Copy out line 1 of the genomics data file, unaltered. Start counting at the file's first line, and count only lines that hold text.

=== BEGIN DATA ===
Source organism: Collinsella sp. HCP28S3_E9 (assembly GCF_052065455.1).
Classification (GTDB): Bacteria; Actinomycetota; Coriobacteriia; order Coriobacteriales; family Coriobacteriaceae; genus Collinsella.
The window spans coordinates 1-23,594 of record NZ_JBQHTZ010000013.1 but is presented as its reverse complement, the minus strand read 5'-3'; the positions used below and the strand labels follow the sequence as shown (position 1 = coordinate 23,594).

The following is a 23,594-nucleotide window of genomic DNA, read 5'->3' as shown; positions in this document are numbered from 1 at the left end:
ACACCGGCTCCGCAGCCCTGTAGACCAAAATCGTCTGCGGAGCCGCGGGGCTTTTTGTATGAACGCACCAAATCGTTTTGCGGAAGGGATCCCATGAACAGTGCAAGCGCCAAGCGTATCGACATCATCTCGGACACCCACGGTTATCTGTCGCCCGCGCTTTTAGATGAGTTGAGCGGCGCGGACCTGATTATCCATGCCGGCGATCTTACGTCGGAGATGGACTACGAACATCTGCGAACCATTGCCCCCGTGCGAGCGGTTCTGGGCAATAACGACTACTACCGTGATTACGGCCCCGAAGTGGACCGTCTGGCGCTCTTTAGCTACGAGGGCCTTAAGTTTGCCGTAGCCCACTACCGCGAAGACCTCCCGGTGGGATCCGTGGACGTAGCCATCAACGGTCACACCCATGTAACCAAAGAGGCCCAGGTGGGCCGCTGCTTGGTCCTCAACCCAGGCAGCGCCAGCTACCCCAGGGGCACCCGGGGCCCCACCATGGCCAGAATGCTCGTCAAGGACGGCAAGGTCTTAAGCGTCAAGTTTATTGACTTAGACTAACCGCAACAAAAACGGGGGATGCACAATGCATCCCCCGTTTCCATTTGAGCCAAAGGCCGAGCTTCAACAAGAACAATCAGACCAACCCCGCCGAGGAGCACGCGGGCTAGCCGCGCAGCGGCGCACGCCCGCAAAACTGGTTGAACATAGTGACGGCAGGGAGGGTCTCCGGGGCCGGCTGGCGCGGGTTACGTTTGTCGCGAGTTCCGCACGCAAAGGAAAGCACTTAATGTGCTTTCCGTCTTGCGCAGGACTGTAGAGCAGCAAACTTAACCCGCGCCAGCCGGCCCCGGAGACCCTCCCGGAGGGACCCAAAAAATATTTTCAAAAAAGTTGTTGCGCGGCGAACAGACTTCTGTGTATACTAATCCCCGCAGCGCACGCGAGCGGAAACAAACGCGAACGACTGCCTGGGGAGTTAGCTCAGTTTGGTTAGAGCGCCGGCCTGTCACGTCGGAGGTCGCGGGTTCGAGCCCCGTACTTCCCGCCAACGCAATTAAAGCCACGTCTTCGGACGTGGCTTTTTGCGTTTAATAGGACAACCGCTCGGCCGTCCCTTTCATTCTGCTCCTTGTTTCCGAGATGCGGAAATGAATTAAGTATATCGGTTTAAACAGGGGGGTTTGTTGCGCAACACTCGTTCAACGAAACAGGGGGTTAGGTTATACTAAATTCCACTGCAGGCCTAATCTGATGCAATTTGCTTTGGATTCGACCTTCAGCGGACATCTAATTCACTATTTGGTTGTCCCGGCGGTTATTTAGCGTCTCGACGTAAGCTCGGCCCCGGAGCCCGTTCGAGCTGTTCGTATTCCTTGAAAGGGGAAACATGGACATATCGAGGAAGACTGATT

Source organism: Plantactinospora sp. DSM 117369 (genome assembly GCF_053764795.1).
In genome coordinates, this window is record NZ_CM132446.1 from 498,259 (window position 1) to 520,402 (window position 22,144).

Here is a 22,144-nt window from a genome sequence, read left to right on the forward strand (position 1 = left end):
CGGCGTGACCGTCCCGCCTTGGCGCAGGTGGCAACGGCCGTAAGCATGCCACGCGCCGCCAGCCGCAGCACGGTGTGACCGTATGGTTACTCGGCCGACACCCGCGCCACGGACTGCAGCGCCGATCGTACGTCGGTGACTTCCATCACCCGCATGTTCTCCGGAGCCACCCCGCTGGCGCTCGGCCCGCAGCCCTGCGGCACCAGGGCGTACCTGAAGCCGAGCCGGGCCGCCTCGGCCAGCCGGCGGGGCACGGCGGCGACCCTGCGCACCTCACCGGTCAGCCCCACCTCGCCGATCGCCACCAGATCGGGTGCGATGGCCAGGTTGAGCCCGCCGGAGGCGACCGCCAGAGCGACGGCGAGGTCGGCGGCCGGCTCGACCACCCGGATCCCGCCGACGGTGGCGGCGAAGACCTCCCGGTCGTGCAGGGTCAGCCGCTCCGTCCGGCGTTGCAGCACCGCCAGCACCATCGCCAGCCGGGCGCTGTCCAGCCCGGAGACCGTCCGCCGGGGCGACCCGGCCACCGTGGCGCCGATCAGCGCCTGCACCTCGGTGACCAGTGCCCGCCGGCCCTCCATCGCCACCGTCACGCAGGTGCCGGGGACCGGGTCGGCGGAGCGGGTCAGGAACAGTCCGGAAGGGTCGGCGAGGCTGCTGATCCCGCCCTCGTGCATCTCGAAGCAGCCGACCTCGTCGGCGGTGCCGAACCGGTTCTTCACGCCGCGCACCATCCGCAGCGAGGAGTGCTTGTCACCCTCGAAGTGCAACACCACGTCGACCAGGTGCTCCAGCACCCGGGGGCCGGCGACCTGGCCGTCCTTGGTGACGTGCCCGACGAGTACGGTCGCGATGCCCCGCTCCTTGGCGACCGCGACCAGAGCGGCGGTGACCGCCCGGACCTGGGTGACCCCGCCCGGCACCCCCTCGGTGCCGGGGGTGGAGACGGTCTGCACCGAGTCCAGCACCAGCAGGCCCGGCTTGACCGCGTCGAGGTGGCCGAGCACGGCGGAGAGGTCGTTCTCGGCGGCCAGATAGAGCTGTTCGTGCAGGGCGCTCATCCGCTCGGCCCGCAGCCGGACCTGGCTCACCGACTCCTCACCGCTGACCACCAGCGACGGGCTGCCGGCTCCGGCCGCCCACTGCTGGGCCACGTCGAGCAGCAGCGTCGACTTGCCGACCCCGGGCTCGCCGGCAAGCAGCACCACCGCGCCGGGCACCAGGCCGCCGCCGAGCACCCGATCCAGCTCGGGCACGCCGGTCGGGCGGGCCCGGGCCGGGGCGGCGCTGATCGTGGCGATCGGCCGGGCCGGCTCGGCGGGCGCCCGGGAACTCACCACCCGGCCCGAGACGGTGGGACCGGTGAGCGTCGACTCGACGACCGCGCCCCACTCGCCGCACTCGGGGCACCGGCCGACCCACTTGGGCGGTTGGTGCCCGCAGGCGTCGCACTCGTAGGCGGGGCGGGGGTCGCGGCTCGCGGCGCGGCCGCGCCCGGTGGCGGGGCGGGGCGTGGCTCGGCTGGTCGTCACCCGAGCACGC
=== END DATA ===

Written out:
Source organism: Collinsella sp. HCP28S3_E9 (assembly GCF_052065455.1).